Tag: Transformation

The Power of Kind Words

nice words, kind words

Use nice, kind words to create your reality.

Our words create our reality. That is the power of language.

Magicians

Magicians know this. They say “abracadabra,” which is an Aramaic word meaning “I will create as I speak.” Their words have transformative properties. They then pull a rabbit out of their hat…or disappear. Aramaic, by the way, is the original language of Jesus. And speaking of Jesus…

Christians

Christians pray. They pray for good things to happen; they pray for healing. They use their words to communicate with the Divine to ask for what they want. They pray it into being. In same cases, whatever the problem, they have to #prayitaway.

Motivational Speakers

Motivational speakers and success coaches use positive affirmations to set and reach goals: Today I joyfully reach my goal of speaking to ten people. Repeating affirmations daily keeps attention and focus on activities that allow them to reach their stated goals.

It doesn’t matter what you call it–magic words, prayer, affirmations–speaking our desires out loud moves our energy and our being closer to attaining what we desire.

Many people spend more time thinking about and talking about what they DON’T want. That’s what worry is–a prayer for what you don’t want. If you’re going to spend time focused on the future, why not think and talk about what you WANT to have happen. Speak whatever that is into being.

Helping Others and Helping Ourselves

If I’m not in a great headspace; if I’m feeling unkind and hypercritical of myself; if I have a hard time focusing on what I do want, I often start thinking of the most important people in my life: my sweetheart, my babies, my folks, my sibs, my friends. Sometimes it’s easier using my words to create a great life for them. I pray for them, their partners and friends, for joy to come their way. I use nice words, kind words.

Once I show kindness to others it’s easier to use nice words on myself and create a kinder reality for all I encounter.

Today I pray that all my words are kind words, nice words. #Amen #abracadabra

#LoquaciousLindee

Give Up, Give In, or Give It Your All

Give It Your All

Give up, give in, or give it your all. There is power in all three. The challenge is knowing when to do what.

Giving up doesn’t have to be a bad thing. We’ve all been taught: Winners never quit and quitters never win. Well, sometimes winners make the decision to stop. Stop pursing a course of action that’s getting them no where. There is nothing wrong with re-evaluating a situation and deciding it’s time to try a different tactic, angle, or path. Give up. See what happens when you stop pushing so hard.

Giving in can also be a good thing. “Pick your battles” is a popular phrase used when imparting wisdom to people in relationships. Sure, there will be times to stand your ground, but giving in, letting someone else have their way, is one way you can honor, respect, and accept their wishes. If that helps strengthen the relationship, why not give in? Perhaps your partner will be more willing to compromise next time, when you show them how.

Giving it your all…. Now, that’s a good thing. No matter what the outcome, win or lose, when you give a task, or a person, 100% of your focus–your undivided attention–you win. On some level, you both win. (Even though some win-win scenarios don’t make themselves known for years down the road. And they might appear as win-lose in the present.) Some projects and people are worth striving for and fighting for. For giving your all.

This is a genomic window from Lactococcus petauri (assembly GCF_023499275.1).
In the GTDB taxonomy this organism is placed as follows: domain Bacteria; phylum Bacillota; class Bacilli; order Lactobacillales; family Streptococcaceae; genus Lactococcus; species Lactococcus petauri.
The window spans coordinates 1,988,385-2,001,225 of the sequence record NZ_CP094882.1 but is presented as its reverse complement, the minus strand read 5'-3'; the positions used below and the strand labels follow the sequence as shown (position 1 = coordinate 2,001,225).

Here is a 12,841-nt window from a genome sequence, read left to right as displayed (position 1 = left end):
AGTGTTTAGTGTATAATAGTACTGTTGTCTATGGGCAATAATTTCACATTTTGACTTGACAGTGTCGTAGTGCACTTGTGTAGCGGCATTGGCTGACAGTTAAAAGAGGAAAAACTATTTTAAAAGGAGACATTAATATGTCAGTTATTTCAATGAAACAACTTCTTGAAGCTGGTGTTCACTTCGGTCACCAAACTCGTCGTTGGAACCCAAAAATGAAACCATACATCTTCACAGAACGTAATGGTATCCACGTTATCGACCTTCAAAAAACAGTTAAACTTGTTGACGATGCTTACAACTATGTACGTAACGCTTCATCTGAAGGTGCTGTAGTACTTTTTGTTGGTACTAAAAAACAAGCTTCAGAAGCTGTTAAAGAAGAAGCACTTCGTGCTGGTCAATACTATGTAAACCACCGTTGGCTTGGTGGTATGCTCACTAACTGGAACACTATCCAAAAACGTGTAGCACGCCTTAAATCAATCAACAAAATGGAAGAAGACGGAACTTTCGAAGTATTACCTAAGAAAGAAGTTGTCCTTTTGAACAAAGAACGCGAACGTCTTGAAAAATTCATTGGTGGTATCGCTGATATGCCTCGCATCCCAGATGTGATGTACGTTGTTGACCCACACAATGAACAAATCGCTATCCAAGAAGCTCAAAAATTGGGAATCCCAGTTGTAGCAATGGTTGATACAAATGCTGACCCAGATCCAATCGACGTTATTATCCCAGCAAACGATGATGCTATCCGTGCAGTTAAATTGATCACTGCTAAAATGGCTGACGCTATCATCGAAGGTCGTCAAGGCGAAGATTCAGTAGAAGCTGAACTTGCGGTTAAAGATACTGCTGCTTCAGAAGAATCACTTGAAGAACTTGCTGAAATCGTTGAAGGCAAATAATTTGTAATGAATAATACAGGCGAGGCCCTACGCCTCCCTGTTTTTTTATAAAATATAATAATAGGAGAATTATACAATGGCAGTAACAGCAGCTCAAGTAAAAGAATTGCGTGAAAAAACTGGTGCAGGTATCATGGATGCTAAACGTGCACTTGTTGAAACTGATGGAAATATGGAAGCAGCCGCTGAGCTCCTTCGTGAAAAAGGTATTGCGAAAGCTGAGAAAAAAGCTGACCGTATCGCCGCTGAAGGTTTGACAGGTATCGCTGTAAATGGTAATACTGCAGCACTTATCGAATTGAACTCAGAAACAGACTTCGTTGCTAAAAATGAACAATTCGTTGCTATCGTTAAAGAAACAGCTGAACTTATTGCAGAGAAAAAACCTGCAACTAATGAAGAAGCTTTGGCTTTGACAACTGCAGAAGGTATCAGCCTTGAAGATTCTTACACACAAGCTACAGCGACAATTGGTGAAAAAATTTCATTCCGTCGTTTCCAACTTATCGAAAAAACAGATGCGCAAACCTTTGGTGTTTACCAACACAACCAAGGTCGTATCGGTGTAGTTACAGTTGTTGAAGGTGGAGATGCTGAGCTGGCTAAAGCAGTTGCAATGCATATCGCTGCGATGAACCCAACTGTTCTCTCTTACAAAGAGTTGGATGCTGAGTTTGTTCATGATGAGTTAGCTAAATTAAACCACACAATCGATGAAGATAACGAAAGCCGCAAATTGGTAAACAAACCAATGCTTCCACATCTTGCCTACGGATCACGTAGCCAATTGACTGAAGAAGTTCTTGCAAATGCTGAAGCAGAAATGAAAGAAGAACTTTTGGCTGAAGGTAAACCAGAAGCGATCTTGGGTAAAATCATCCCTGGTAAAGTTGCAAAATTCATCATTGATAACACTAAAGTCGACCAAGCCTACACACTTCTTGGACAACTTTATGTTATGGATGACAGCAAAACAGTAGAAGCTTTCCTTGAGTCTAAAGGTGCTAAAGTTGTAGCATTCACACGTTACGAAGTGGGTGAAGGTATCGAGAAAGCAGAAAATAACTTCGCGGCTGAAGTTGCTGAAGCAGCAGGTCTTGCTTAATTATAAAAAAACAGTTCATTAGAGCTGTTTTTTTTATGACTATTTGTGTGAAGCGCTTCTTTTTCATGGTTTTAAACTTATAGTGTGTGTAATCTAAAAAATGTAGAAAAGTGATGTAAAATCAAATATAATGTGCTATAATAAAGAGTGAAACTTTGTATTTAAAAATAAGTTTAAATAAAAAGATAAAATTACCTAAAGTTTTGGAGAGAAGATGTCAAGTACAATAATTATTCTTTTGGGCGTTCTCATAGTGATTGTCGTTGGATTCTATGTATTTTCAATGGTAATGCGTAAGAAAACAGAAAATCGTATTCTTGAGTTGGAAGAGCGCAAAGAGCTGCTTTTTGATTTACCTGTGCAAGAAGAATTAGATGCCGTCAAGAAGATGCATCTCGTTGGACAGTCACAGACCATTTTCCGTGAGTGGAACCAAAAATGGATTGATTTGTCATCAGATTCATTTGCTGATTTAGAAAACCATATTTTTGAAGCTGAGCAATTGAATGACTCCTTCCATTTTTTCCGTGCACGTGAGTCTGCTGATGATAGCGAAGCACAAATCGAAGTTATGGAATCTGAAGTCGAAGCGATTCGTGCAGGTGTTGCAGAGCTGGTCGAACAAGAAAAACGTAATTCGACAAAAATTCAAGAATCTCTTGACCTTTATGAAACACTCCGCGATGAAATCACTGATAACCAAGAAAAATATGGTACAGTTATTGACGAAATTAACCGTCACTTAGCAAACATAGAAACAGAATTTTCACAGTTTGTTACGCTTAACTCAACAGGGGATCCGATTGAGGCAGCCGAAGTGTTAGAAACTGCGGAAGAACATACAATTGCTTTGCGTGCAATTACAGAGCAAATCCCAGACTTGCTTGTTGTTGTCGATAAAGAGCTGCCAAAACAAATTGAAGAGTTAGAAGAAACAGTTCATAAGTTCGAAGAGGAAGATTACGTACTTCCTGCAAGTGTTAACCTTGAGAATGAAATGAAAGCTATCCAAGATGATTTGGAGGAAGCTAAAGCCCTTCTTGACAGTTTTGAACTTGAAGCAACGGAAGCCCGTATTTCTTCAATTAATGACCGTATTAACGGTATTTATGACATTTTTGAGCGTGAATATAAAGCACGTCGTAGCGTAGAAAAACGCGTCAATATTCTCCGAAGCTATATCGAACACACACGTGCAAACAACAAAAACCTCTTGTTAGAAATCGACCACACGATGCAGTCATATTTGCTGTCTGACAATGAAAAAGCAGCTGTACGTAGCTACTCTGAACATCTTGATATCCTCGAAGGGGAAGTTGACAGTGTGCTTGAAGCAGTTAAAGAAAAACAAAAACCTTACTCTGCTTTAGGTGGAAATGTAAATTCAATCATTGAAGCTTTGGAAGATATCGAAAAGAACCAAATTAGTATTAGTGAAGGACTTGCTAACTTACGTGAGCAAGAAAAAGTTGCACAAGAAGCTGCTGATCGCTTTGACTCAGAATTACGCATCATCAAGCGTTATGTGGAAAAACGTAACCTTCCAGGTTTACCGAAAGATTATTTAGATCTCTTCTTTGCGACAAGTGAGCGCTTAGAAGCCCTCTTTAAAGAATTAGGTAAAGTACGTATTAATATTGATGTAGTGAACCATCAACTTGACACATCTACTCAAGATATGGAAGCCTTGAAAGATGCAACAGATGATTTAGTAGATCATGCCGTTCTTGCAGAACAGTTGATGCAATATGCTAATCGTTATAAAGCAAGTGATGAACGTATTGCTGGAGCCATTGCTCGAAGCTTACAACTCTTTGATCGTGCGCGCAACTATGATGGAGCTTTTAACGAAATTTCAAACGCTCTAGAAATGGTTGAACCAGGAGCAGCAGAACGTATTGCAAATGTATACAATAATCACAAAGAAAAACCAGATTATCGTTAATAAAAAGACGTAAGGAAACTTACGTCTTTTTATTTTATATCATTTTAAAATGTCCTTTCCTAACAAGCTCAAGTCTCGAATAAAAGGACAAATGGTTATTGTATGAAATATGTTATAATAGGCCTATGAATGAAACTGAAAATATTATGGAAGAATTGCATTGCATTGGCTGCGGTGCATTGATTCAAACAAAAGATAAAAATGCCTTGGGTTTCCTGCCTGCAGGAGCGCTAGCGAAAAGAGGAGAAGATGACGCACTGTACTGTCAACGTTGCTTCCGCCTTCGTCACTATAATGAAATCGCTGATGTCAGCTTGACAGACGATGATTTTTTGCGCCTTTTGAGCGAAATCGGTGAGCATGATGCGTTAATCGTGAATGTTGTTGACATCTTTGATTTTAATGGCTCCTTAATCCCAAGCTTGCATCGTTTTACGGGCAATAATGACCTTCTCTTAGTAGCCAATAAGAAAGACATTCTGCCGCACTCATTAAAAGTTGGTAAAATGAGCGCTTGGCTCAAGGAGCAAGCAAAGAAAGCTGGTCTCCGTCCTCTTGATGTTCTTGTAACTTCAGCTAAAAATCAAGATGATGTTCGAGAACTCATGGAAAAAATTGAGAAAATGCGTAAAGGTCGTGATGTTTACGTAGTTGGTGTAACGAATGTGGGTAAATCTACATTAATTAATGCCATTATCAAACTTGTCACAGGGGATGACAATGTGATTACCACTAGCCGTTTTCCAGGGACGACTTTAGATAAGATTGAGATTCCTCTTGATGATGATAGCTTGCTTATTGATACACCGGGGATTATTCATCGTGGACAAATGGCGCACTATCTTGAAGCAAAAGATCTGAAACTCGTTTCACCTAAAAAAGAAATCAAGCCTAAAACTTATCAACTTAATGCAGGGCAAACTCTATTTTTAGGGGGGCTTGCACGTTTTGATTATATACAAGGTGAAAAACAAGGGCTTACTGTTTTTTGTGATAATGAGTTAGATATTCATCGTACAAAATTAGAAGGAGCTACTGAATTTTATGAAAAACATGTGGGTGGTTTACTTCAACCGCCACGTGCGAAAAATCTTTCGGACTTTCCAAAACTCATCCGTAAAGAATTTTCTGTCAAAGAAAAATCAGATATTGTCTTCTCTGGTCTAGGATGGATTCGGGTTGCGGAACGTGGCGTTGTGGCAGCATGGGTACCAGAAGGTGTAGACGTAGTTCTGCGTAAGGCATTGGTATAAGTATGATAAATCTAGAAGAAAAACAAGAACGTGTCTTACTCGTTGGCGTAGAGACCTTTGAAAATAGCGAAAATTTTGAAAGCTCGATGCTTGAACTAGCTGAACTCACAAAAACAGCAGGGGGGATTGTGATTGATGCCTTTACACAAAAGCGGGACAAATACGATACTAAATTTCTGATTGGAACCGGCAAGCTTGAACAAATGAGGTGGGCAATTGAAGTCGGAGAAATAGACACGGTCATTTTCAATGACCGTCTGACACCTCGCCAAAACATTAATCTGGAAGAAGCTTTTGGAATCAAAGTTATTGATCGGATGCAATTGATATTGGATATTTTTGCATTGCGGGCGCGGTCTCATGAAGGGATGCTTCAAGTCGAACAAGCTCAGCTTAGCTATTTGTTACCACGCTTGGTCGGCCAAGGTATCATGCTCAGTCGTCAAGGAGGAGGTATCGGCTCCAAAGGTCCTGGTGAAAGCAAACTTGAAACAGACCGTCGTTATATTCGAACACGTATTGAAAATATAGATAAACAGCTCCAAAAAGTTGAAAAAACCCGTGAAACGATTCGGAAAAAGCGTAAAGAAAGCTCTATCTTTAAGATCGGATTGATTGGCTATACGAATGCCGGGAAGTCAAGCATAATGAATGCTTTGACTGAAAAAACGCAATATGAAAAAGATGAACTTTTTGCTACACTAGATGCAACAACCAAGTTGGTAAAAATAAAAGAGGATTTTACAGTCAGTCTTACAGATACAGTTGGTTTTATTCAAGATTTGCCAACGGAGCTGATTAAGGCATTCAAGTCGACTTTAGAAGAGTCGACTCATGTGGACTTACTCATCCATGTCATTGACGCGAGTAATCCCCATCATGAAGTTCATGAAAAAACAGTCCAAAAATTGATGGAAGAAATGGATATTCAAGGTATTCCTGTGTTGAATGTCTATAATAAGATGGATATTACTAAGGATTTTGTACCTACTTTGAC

As for knowing when to do what? That’s a bit trickier. After all, onlyyou can say “enough is enough.””

Let your heart, mind, body, and spirit be your guide. When all four parts of you are in agreement–give up, give in, or give it your all–that’s the time to take action.

They all begin with “giving.”

 

 

A Thanksgivukkah Mash-Up

 

  A Thanksgivukkah Mash-Up

   Thanksgiving and Hanukkah have collided.

 

   I’m paraphrasing an article in USA Today siting the rare convergence of the traditional “festival of eating” with the “festival of lights.” The newspaper called it Thanksgivukkah. The article highlighted the relevance of the new holiday to retail sales, but I’m interested from a cultural perspective.

 

   This combining of words is a telling trend in today’s mash-it-all-together, create-a-new-word-for-it generation. The dictionary calls that linguistic maneuver a portmanteau:  a word formed by blending sounds from two or more distinct words and combining their meanings. Lewis Carroll was the first to write about it in Through the Looking-Glass, in 1871. Since then it’s been done thousands of times and frequents our everyday language; take “brunch” for instance, the combination of “breakfast” and “lunch.”

 

    It’s more than simply combining words, however. The new word usually represents the best parts of the original two words and, when combined, is exponentially better—expanding and capitalizing off two ideas as opposed to one. Who would argue that lazy weekend morning aren’t better thanks to brunch? 

 

   In the case of Thanksgivukkah, it’s the blending of people, cultures and traditions that creates true meaning behind the new word. It’s a respectful mixing of behaviors and beliefs that honors both distinct holidays. Thanksgivukkah represents two sides coming together to form a synergistic approach to celebration–and life! A distinctual (portmanteau intended: “distinct” mashed into “instinctual”) meme to this generation and time.

 

   Let Thanksgivukkah 2013 be just the beginning! It’s time to combine tried-and-true ideas with new-to-the-market technologies. It’s time to bring opposing forces together and create something even better than the two wholes. It’s time to mash-up all areas and avenues of our lives to move the world forward.

 

   This Thanksgivukkah week we move it forward in peace, celebration, and appreciation.